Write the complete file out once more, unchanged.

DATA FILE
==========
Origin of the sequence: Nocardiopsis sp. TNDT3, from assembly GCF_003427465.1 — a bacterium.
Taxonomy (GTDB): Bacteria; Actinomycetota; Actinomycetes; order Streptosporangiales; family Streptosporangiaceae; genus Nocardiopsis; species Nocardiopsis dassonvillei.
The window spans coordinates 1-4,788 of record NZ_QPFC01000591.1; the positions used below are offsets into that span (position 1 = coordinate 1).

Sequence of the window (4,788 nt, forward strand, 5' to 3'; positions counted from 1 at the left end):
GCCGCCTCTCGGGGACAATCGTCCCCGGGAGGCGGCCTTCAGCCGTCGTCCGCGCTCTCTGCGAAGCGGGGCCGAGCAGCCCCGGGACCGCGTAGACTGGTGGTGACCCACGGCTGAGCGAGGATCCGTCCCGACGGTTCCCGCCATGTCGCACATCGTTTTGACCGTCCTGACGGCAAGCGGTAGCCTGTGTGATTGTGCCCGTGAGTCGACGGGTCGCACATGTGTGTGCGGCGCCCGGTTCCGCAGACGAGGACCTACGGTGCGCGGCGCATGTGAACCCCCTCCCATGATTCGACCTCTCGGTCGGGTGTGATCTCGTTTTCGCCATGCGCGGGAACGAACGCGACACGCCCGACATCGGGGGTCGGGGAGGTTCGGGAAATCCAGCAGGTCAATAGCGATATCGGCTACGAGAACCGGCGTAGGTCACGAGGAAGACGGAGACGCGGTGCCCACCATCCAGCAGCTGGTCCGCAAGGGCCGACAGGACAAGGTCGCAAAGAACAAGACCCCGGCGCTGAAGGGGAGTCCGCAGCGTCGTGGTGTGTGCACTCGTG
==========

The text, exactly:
Origin of the sequence: Nocardiopsis sp. TNDT3, from assembly GCF_003427465.1 — a bacterium.
Taxonomy (GTDB): Bacteria; Actinomycetota; Actinomycetes; order Streptosporangiales; family Streptosporangiaceae; genus Nocardiopsis; species Nocardiopsis dassonvillei.
The window spans coordinates 1-4,788 of record NZ_QPFC01000591.1; the positions used below are offsets into that span (position 1 = coordinate 1).

Sequence of the window (4,788 nt, forward strand, 5' to 3'; positions counted from 1 at the left end):
GCCGCCTCTCGGGGACAATCGTCCCCGGGAGGCGGCCTTCAGCCGTCGTCCGCGCTCTCTGCGAAGCGGGGCCGAGCAGCCCCGGGACCGCGTAGACTGGTGGTGACCCACGGCTGAGCGAGGATCCGTCCCGACGGTTCCCGCCATGTCGCACATCGTTTTGACCGTCCTGACGGCAAGCGGTAGCCTGTGTGATTGTGCCCGTGAGTCGACGGGTCGCACATGTGTGTGCGGCGCCCGGTTCCGCAGACGAGGACCTACGGTGCGCGGCGCATGTGAACCCCCTCCCATGATTCGACCTCTCGGTCGGGTGTGATCTCGTTTTCGCCATGCGCGGGAACGAACGCGACACGCCCGACATCGGGGGTCGGGGAGGTTCGGGAAATCCAGCAGGTCAATAGCGATATCGGCTACGAGAACCGGCGTAGGTCACGAGGAAGACGGAGACGCGGTGCCCACCATCCAGCAGCTGGTCCGCAAGGGCCGACAGGACAAGGTCGCAAAGAACAAGACCCCGGCGCTGAAGGGGAGTCCGCAGCGTCGTGGTGTGTGCACTCGTG